Garden Producing

The garden produced many meals of spring greens, radishes and green onions and delicious rhubarb for pies and cakes over the last month. Now it is starting to produce a greater variety with larger quantities.

The chive plant was about to go to seed so I chopped the whole plant off about 2 inches above ground level, removed all the stems that had begun to develop the beginnings of seed heads, and snipped the rest into tiny pieces. Left overnight in the dehydrator at the lowest settling dried them out nicely and I will have enough chives for recipes throughout the winter.

snow peasThe snow peas are producing well and they are the first row I go to as I meander through the garden. A handful is grabbed several times a day as well as picking for salads and stir-frys. If they ripen quickly, I will freeze or dehydrate some to add to soups and stews during the fall and winter. snow peas on bush and in hand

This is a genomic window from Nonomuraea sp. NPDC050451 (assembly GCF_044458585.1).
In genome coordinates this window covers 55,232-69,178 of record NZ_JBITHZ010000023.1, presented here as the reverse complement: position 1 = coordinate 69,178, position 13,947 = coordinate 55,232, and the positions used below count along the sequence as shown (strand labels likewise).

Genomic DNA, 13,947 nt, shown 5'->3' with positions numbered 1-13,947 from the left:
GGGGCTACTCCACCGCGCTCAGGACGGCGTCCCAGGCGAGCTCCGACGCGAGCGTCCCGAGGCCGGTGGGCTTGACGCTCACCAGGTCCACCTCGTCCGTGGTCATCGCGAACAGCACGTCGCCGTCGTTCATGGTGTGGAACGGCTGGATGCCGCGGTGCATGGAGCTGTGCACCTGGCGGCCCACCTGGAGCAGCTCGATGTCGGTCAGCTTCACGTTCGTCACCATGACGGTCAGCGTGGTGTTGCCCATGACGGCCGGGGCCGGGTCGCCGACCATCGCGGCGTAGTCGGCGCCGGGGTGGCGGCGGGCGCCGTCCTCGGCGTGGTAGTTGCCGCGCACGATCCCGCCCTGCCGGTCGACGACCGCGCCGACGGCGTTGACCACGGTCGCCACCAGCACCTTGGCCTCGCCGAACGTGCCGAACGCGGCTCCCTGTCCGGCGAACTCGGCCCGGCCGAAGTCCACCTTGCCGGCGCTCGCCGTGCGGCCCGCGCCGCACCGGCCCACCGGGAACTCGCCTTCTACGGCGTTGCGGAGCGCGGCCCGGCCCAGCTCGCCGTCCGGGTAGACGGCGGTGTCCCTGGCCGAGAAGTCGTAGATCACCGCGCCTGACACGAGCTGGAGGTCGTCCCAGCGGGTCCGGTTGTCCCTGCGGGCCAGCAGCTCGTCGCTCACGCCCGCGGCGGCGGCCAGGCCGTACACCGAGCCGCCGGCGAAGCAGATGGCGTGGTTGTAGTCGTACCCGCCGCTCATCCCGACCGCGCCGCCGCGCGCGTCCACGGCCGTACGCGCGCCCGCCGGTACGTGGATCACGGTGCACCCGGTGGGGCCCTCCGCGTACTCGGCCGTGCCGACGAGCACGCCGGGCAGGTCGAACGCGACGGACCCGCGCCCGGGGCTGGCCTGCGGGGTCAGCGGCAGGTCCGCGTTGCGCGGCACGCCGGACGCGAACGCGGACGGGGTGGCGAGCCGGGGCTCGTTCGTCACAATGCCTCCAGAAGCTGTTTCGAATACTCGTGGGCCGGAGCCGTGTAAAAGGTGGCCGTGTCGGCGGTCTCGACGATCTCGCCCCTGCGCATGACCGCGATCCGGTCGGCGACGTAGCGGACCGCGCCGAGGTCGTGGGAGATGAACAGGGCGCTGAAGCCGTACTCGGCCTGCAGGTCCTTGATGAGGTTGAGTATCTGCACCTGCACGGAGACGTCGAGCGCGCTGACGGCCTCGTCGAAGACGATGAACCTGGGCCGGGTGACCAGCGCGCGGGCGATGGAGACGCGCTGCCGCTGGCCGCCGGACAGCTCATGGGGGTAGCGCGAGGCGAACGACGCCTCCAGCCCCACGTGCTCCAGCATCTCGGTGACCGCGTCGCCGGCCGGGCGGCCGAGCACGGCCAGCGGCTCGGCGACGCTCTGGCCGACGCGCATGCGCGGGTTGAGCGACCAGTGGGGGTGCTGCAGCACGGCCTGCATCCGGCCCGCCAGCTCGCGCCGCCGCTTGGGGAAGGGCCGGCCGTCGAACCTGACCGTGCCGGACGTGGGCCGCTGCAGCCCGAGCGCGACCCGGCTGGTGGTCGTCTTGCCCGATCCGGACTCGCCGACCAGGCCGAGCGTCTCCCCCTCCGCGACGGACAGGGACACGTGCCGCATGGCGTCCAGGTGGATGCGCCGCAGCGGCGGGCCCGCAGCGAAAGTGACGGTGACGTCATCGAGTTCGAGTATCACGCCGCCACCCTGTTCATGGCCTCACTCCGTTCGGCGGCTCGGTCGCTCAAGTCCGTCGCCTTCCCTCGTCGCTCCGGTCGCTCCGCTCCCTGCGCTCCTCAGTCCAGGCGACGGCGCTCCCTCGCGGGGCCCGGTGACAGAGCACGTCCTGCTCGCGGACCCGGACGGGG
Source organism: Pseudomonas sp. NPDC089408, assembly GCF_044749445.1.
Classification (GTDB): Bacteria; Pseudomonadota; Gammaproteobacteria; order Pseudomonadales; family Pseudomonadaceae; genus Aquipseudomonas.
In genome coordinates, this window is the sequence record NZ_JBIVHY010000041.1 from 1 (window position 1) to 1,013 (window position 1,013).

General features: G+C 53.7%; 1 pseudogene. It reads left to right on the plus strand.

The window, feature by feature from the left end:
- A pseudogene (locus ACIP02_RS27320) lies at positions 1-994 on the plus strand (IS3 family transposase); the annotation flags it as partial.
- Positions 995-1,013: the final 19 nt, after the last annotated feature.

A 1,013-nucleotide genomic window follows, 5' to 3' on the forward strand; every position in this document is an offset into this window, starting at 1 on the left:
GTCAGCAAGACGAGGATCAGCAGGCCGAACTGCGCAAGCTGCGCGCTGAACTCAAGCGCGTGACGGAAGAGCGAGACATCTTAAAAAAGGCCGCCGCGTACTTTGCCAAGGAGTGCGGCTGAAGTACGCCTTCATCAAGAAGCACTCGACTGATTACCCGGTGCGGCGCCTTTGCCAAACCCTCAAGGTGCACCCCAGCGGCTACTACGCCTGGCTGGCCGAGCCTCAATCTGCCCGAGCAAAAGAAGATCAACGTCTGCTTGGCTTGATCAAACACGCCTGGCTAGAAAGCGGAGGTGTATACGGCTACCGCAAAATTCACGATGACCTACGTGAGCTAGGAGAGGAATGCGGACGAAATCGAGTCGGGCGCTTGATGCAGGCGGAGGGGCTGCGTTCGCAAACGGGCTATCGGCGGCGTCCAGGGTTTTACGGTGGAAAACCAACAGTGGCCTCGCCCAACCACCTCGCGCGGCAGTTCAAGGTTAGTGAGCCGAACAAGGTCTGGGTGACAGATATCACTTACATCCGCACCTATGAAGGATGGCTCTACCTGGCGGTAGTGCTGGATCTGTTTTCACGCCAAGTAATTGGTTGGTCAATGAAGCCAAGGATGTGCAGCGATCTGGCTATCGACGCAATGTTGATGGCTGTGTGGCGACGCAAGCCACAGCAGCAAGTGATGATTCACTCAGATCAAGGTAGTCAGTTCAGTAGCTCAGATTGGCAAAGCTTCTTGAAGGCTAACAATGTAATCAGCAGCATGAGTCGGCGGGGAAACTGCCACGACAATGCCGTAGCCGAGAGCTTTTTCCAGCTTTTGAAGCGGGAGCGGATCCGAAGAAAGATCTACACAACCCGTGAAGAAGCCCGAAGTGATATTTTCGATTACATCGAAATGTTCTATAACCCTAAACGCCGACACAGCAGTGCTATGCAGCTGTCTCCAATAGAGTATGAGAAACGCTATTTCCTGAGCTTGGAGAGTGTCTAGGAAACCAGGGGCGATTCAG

The mixed leaf lettuce row has exploded and I am giving away bags of the stuff whenever someone stops by. I have been serving platters of salads and lettuce wraps instead of sandwiches and cannot keep up with the fast growing greens.

There are a few strawberries starting to turn pink and we should be enjoying them daily within the next week if we can keep the robins from their assault on the patch. The birds love to dive in as the berry starts to ripen and peck the sweet goodness leaving a pulpy mess hanging from the stem.

With a week of warm weather, the garden should be in full swing shortly.

 

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2 thoughts on “Garden Producing

  1. I picked my first two truly ripe Hood strawberries yesterday, and they were delicious. Only problem was I had to eat around the bird peck holes. I’m putting netting over the row today.

    • I watered the lawn that is behind the house and away from the garden in an attempt to keep the robins busy with the worms that come to the surface rather than dive bombing my berries since I’m too lazy for netting.

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